An Introduction to SPACs
One of the newest assets to hit the investment markets is known as a SPAC, or Special Purpose Acquisition Company. SPACs are generating excitement both amongst regular investors, as well as those using Self Directed IRAs. Let’s take a dive into the world of SPACs and get educated about this unique asset.
SPACs – The Basics
A SPAC is colloquially known as a “blank check company”. It is a company registered with the SEC and listed on the stock exchange. Its purpose is to raise funds through an IPO-like process and then use those funds to purchase a pre-existing company. The SPAC itself doesn’t have any business operations. It’s purely a fund-raising funnel until the target company is acquired. (It is during this fundraising when a Self Directed IRA would look at investing in the SPAC.) Then, once the target company is acquired, the SPAC will take it public.
SPACs and Target Companies
Why would a company want to be acquired by a SPAC and not go through a more traditional IPO process? Or, from a Self Directed IRA perspective, does the involvement of a SPAC tell an investor anything significant about the investment itself? The answer is not really. A company may choose to go public with a SPAC not because of any inherent problems within the company, but rather because the process can be much simpler. A company utilizing a SPAC can expect a faster process, a less grueling review from the SEC, and possibly a higher price for the acquisition. Even more importantly, the SPAC provides a certain level of stability for the company’s transition to the public domain. In a standard IPO a company’s share price can vacillate heavily based on public opinion, which is not the case with the set offer of the SPAC.
Are SPACs a Good Self Directed IRA Investment?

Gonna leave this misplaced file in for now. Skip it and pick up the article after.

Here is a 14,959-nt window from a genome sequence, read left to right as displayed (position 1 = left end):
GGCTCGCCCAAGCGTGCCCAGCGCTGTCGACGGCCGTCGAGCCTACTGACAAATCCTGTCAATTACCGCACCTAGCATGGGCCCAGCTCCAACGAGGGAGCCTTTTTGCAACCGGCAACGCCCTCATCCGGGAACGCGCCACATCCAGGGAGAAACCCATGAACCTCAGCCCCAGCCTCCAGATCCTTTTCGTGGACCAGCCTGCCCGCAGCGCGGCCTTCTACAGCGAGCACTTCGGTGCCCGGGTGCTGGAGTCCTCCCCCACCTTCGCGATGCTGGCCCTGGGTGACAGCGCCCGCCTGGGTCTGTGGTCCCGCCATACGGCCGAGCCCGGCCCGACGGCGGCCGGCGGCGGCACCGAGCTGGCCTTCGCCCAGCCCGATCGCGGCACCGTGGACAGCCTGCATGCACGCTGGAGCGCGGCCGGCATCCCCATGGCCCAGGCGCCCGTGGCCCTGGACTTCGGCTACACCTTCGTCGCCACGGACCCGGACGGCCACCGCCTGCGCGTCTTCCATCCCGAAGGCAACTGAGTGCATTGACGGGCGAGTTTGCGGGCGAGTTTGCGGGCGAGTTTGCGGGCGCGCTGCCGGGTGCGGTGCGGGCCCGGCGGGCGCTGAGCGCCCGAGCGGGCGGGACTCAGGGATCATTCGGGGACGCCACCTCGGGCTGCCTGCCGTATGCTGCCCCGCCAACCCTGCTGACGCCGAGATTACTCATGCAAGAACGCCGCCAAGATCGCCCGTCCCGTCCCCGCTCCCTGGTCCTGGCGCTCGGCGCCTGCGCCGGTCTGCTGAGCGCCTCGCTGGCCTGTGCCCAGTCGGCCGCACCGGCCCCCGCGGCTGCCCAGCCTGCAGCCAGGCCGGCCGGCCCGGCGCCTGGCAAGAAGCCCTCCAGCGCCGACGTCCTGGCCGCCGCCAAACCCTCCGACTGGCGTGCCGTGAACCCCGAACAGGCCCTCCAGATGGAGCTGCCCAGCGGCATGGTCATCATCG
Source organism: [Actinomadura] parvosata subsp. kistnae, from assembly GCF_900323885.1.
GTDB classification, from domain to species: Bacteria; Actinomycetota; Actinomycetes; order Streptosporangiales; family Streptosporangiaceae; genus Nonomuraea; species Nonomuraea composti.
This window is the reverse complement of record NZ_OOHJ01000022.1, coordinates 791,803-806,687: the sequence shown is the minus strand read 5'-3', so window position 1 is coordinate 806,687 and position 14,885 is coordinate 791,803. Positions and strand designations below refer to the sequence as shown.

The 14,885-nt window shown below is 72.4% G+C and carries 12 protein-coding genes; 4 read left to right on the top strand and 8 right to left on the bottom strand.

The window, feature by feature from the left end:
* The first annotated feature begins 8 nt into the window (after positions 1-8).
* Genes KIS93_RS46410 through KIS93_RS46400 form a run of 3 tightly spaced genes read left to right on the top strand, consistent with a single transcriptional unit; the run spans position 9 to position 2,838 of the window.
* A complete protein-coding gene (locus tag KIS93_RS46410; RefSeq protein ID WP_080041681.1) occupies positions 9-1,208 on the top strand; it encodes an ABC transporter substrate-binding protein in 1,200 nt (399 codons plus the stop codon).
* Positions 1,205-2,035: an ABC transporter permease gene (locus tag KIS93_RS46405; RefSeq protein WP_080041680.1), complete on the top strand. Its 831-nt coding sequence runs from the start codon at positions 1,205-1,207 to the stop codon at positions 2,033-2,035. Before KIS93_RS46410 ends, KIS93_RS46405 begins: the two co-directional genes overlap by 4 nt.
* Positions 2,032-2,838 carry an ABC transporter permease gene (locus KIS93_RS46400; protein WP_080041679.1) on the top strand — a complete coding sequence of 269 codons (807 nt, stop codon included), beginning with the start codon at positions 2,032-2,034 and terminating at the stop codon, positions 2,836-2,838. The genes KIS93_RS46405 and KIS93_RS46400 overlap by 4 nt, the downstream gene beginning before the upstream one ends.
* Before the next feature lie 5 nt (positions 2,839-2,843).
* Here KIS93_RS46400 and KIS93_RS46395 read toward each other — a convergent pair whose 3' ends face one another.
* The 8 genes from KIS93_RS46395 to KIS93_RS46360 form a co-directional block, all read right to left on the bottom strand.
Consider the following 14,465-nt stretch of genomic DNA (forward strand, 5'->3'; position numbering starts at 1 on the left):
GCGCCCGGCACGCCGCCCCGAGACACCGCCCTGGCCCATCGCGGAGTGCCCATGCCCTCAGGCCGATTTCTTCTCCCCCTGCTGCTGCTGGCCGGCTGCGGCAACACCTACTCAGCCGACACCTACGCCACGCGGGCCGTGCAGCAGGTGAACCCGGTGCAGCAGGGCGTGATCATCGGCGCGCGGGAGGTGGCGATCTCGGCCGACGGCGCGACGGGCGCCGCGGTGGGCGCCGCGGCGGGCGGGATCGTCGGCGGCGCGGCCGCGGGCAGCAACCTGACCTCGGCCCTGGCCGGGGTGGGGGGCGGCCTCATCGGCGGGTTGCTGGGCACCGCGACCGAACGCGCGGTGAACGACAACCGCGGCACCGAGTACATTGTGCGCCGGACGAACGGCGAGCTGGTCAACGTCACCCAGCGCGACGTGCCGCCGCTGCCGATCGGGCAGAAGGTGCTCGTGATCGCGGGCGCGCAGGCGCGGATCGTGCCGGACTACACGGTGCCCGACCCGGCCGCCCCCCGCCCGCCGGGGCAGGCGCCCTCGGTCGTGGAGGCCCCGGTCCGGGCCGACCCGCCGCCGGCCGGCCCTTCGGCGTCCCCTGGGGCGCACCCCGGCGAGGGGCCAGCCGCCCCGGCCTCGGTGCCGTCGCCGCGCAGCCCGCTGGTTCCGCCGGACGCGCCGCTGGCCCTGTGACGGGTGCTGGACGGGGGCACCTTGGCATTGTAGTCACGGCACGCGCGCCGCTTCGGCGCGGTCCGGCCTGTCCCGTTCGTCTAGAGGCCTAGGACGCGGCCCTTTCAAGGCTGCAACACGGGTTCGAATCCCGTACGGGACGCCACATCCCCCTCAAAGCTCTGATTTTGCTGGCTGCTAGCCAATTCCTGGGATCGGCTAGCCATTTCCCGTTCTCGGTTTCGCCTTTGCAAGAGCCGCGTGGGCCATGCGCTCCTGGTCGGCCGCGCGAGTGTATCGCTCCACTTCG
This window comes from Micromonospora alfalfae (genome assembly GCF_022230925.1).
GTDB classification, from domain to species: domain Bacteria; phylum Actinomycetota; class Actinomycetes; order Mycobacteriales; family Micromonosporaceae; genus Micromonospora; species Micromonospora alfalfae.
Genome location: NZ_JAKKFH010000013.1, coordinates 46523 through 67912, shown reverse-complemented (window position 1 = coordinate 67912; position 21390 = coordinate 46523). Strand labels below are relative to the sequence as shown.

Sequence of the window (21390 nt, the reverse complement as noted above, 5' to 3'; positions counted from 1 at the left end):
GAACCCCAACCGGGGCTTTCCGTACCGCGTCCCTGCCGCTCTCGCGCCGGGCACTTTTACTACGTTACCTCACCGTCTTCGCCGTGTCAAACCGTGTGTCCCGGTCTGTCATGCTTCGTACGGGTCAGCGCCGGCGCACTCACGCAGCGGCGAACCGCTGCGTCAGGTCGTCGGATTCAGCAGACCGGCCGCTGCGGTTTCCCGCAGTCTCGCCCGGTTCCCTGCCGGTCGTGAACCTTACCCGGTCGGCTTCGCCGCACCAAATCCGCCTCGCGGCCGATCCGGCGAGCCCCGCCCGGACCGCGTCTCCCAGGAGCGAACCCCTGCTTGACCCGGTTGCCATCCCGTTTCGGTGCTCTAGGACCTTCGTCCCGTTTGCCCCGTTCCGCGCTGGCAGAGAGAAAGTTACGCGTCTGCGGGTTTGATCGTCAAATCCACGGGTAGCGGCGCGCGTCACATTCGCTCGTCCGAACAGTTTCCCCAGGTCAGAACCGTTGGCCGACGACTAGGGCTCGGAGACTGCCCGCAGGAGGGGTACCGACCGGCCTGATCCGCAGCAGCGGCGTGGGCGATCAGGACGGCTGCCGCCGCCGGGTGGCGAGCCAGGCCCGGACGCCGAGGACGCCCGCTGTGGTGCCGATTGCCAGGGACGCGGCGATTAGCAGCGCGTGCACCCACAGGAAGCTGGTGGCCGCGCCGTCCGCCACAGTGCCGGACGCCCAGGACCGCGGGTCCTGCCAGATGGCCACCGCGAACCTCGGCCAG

Like most investments, there is a correlation between risk and reward. Investors walk into a SPAC blind, often without even knowing which company is slated for acquisition. For the most part they are putting their faith in the fund’s managers who are often well-known financial figures or a management team that has been successful in a specific niche. The experience is there and the managers will do what they can to make it work. However, there are often negative incentives as well. Any time funding is based on “other people’s money”, there may be a more carefree attitude towards risk and growth. Additionally, a SPAC has a two-year deadline to find and acquire a company. The rush to put the money to good use can sometimes force a less-than-optimal business deal. The limited research that has been done on SPACs show that while a few show great returns, the majority underperform in comparison to standard market IPOs.
Self Directed IRAs and SPACs
The final decision about whether to invest in a SPAC or not is still in the hands of the account holder. In the context of retirement investing, a Self Directed IRA has even more responsibility to perform proper due diligence. Research the SPAC carefully, try to find out more about the target acquisition, and get professional advice whenever possible. And, of course, keep in mind the golden rule of diversification. It would never be wise to put all your eggs in one SPAC basket.